Celebrate Your Pride By Taking a Look and Listen to Music from a Couple of New Artists from Down South, Like Way Down South (America)

It’s June.  That’s Pride Month.  Not to mention the U.S. Supreme Court is merely days away from making a momentous decision on same-sex marriage.  Here in Houston LGBT Pride activities are in full swing, culminating with the daytime festival and evening (into night) parade this Saturday, June 27th.  For the first time, these two events will be held in downtown Houston instead of the Montrose area, where the first Houston Gay Pride Parade took place in 1979.  (Find all the details about Houston Pride here.)

To celebrate LGBT pride here on the blog, I decided to introduce a couple of talented artists who have no fear of showing their true selves in their videos.  I found out about these two young Latin American performers thanks to remezcla.com and since my first listen to one video each, their tunes have been stuck in my head.  They are from neighboring South American countries.  Namuel, from Chile, has just put out this catchy single “Babycakes,” and the accompanying video can only be described as “cute and sweet.”  The video here from Jaloo, out of Brazil, also with an LGBT theme, goes with his “Bai Bai.”  This is a cover from a very popular song of a couple of years ago.  I’ll keep you guessing and not spoil it so you’ll listen.  I don’t understand much Portuguese, so I can’t say if the lyrics are the same, but the music in what I’d say is brega-style (I’m just learning about this genre of music, but I might compare it in a way to reggaeton. No matter the style, this tune keeps playing in my head much more than the original, which I really like.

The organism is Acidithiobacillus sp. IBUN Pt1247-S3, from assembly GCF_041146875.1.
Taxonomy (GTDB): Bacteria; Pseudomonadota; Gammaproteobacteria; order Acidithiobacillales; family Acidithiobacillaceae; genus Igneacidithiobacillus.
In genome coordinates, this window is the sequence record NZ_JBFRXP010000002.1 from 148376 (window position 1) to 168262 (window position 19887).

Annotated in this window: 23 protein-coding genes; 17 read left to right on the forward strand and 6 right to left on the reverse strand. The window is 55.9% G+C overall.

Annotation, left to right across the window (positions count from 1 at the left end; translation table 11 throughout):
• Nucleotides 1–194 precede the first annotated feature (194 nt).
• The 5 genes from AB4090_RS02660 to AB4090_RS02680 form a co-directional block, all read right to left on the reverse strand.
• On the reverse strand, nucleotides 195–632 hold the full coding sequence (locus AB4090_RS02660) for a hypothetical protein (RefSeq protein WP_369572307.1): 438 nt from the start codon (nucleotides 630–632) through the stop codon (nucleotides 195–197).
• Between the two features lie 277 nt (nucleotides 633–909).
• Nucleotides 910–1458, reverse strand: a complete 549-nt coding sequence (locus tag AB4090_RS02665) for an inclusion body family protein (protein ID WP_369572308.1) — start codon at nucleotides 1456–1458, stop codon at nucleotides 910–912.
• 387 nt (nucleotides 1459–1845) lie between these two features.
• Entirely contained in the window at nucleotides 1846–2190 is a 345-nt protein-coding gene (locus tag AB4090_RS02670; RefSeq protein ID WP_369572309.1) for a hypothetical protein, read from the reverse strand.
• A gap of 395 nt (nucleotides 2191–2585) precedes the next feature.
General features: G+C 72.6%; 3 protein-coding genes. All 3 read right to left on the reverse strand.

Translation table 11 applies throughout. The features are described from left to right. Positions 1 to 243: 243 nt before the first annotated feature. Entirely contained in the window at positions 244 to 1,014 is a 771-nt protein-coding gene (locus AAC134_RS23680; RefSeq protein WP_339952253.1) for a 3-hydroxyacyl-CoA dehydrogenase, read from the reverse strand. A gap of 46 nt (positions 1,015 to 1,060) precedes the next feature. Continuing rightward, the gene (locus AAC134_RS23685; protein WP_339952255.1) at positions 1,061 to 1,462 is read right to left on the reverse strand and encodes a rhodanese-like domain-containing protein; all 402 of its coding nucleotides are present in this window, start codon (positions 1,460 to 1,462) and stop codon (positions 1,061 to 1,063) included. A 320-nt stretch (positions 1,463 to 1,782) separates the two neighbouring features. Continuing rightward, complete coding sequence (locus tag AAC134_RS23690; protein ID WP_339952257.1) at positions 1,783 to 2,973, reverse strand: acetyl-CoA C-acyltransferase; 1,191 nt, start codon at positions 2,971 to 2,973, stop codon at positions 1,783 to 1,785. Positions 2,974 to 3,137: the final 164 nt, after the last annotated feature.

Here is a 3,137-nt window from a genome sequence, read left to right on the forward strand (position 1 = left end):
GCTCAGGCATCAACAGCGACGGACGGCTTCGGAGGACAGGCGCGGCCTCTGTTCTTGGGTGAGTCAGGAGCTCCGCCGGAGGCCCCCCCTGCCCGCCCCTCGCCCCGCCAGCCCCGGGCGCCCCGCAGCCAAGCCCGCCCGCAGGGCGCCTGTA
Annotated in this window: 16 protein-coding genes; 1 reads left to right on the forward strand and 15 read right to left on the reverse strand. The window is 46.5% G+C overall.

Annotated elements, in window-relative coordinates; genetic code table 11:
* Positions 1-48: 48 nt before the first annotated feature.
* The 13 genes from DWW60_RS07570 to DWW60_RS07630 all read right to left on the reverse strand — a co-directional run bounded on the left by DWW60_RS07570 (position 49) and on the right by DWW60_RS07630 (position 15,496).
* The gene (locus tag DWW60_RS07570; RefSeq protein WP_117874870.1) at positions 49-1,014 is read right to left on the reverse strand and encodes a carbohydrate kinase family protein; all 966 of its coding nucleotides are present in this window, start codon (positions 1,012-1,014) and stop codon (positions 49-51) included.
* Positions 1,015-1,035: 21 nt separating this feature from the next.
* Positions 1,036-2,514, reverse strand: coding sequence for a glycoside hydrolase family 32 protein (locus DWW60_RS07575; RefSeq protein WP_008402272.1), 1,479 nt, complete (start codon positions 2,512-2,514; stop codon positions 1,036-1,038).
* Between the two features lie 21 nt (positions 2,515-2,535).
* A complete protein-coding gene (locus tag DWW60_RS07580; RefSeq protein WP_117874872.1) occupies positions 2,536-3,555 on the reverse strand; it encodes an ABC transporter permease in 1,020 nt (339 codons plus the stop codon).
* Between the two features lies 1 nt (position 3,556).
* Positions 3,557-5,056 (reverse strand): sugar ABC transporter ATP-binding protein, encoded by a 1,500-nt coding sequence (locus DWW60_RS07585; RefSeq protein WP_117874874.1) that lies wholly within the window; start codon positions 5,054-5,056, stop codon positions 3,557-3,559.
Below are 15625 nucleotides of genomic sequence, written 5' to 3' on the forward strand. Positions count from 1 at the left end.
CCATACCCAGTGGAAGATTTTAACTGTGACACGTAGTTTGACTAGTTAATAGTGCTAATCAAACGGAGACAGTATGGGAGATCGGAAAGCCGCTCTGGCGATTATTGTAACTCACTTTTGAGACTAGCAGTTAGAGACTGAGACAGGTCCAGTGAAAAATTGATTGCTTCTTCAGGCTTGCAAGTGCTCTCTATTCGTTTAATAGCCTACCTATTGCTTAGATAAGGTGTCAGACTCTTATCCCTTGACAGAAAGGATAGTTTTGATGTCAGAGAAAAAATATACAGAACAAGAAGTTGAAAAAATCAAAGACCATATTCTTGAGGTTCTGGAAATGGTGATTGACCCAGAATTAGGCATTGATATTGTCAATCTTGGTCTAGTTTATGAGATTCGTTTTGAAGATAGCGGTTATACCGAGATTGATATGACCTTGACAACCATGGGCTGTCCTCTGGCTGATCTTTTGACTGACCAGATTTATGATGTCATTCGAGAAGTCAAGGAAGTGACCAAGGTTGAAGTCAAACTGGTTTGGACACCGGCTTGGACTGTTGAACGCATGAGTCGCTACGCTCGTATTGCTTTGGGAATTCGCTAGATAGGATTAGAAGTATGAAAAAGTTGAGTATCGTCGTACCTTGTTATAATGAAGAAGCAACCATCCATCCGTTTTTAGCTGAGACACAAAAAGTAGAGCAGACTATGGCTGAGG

Check out more great work from Namuel and Jaloo on YouTube and SoundCloud, where you’ll find a lot more by these terrific artists.

Happy Pride, y’all!

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New Chilean Singer Neven Jogs a Mind Trip Back to the Land of “Tren al Sur”

There was a day when the few things I knew about Chile came from 80s-90s band Los Prisioneros, and their hit Tren al Sur and its accompanying video were perhaps the spark that drew me to travel to that  South American country for the first time only a few years after the dictator Pinochet was out of power.  Meeting Chilean friends via the internet really made it all happen in 1995, and then again 5 years later.  Once there, I was intrigued by the beauty of the Pacific coastline paralleled by the snaking range of the Andes mountains and volcanos, which runs the length of the country, and even more so by the kind, soft-spoken people (though I was, and still am, perplexed by the obvious political riff among these same people).

In Chile, I made it as far south to the city of Puerto Montt and the nearby gaelic-feeling island of Chiloe.  I took the bus, not the tren al sur, but it was very much one of the best tourist adventures of my life.  In more ways than one, this video and music still take me there.